Technology is reshaping the way businesses and customers interact, making it more seamless and intuitive, customer experience (CX) is more than an interface.


“It’s alarmingly easy and all too common for large organisations to lose sight of what their customer wants,” ANZ Institutional Bank’s Head of Wholesale Digital, Leigh Mahoney said at J.P. Morgan’s Asia Pacific Banking Forum. 

“Over time, processes evolve in a piecemeal fashion, and layers are added that move employees further away from customers. Without discipline and focus, you risk being replaced by someone that can do a better job at meeting your customer’s needs.”

That’s not to say that Australia’s banks are not among the world’s best when it comes to their use of technology. Rather, it’s a reflection of the enormous cultural challenge of innovating within a large organisation.

The demands of consumers are still rising with comparisons made across categories rather than within them. They expect seamless customer experiences such as those offered by Amazon or Netflix, whether they’re dealing with a traditional retailer or a superannuation fund. 

The challenge is enormous. A recent survey of 5,000 adults across five countries including Australia found a disconnect between the advances organisations think they are making to improve the customer experience and the experiences of customers themselves.

More than technology

PayPal Marketing Director Elaine Herlihy, who previously led Westpac’s brand and marketing functions, says technology is just one component of the customer experience.

“We are deferring and defaulting to technology now when we talk about customer experience, but it is in fact the whole sum of everything you do,” she told an audience at a panel session at Conference of Major Super Funds, 2018. 

“It is your people, processes and touchpoints that can be a contact centre.  It can be a social media presence or a product experience or how you interact with a company's technology. So it's really important that all of those things work together and create that utility.”

Australia’s banks are among world-leaders when it comes to using technology effectively.

Of the Australian respondents to the Mitel survey, 42% said their banks were delivering great experiences versus only 29% in the U.S, with older consumers reporting much higher satisfaction levels than younger consumers.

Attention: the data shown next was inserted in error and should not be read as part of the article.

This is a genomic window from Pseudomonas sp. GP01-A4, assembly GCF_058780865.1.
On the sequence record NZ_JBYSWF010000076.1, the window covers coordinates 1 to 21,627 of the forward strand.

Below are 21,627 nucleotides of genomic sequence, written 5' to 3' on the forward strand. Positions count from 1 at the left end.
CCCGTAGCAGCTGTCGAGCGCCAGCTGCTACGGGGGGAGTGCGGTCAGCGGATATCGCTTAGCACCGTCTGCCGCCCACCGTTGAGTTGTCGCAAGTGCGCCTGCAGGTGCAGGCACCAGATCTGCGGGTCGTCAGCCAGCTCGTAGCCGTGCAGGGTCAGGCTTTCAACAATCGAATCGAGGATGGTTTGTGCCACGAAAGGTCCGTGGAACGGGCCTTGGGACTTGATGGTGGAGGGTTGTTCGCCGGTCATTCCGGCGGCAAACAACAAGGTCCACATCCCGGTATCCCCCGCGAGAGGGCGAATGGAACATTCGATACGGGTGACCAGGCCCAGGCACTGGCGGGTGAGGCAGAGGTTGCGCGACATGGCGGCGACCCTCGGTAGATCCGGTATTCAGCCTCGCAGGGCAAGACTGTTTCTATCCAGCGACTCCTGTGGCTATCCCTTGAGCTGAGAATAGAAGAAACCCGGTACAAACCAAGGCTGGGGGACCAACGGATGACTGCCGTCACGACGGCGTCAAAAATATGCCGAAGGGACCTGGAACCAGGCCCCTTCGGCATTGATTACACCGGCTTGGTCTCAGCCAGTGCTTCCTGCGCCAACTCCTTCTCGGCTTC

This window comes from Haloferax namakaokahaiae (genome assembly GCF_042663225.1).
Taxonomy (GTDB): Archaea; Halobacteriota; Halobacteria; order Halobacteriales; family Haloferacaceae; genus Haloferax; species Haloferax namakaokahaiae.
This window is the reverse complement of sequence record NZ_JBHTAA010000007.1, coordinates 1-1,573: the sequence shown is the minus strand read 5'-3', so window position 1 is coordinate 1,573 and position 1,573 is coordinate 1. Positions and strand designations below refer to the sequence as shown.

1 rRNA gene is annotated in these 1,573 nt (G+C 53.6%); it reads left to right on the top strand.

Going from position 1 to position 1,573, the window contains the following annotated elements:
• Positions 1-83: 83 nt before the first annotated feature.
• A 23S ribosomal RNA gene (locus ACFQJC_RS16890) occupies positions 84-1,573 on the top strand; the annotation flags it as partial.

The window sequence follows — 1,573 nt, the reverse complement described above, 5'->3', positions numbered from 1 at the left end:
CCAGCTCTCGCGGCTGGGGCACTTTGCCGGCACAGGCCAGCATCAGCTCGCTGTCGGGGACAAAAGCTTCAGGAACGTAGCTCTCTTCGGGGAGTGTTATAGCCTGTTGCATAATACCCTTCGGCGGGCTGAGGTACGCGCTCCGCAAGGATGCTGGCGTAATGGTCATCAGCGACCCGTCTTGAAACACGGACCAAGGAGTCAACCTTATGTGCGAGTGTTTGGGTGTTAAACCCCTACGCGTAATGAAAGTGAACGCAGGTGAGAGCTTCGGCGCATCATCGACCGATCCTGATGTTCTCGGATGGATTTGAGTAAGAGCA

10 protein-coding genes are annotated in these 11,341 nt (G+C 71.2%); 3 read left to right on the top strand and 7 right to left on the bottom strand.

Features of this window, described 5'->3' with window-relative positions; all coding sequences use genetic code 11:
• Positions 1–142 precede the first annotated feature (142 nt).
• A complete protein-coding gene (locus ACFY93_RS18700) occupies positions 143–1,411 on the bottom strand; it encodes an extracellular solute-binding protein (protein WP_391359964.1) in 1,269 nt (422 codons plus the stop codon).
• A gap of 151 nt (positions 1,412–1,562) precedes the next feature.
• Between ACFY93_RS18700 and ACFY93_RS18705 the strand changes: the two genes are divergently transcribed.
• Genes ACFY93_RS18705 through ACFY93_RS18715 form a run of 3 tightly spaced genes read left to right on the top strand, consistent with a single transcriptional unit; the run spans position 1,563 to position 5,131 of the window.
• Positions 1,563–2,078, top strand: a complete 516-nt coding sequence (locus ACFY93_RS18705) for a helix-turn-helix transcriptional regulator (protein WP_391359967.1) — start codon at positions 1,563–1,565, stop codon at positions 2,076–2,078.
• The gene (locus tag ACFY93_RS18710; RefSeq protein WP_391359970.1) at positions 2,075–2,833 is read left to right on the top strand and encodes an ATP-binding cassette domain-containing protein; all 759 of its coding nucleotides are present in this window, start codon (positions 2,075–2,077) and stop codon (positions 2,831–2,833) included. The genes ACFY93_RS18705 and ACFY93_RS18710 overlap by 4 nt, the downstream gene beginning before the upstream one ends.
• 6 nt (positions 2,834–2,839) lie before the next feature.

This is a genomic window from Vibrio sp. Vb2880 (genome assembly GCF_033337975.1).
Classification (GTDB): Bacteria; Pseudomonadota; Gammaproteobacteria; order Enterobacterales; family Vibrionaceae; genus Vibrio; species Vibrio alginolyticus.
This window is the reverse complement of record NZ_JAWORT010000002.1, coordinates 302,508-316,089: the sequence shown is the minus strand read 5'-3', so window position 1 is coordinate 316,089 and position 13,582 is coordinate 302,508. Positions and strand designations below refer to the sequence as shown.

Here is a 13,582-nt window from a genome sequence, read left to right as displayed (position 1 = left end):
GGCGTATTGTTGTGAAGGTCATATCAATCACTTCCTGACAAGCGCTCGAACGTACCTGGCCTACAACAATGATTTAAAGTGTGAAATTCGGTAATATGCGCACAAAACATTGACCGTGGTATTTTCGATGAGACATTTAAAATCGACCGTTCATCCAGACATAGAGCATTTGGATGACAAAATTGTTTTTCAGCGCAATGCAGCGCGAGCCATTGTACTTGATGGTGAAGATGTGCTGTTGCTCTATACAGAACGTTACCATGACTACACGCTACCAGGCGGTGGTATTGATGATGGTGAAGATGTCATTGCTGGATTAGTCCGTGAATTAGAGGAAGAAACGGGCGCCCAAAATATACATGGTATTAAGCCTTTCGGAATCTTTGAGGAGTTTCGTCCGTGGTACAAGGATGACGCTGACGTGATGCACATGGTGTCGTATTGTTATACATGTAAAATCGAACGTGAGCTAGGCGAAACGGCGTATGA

Millennials: a different relationship with technology 

It is a telling difference between generations. A poor customer experience is Gen Y professionals’ biggest pain point with their bank, according to KPMG’s Banking on the Future report. 

Almost half of the 1,400 Gen Y professionals surveyed, raised issues such as the time it took to process requests and standard opening hours. Meanwhile, more than three-quarters (84%) of Gen Ys said they would consider banking with a tech giant. 
 

Neo-banks may beat them to the punch.

They dispense with branches and are built on a 100% digital and mobile platform without legacy systems at the back end – a key to improving the customer experience. Neo-banks have become well established in the UK where new entrants like smartphone-only Monzo have built a strong youth-oriented customer base.

In Australia, Volt Bank received Australia’s first restricted ADI (Authorised Deposit-taking Institution) licence from the prudential regulator in mid-2018 while another start-up, Xinja, already has a prepaid debit card in the market.

Xinja Chief Strategy & Innovation Officer Van Le said it is using technology to re-create the experience of a private banker. 

“It should feel like an entire bank branch that’s open 24-7 where you're the only customer," she said. The customer experience they are building has several points of differentiation such as communicating in more day-to-day language (such as emojis) and eliminating queues to speak to someone (who often ends up being the wrong person).

However, a digital end-to-end customer experience doesn’t mean no human interaction, according to Le.

“Your smart phone can enable a whole range of interactions: you can fill in forms, speak to someone, do video calls, and have chat. If anything, it enriches the human interaction experience because you can be multi-modal in how you interact with someone. That's the potential of being able to fit an entire banking experience into the size of an app.”

The current era of FinTech has quickly redefined customer expectations as well as the possibilities for companies. What hasn’t changed is the end-point: a great customer experience, says PayPal’s Elaine Herlihy.

"Technology is a how not a why.”
This article represents the views and opinions of the author and do not necessarily reflect the opinions of BPAY.
Published by BPAY Pty Ltd.  BPAY payment products are offered by over 150 Financial Institutions. Contact your Financial Institution to see if it offers BPAY payment products and to get the terms and conditions. This is general advice – before using BPAY payment products please review the terms and conditions and consider whether BPAY payment products are appropriate for your personal circumstances.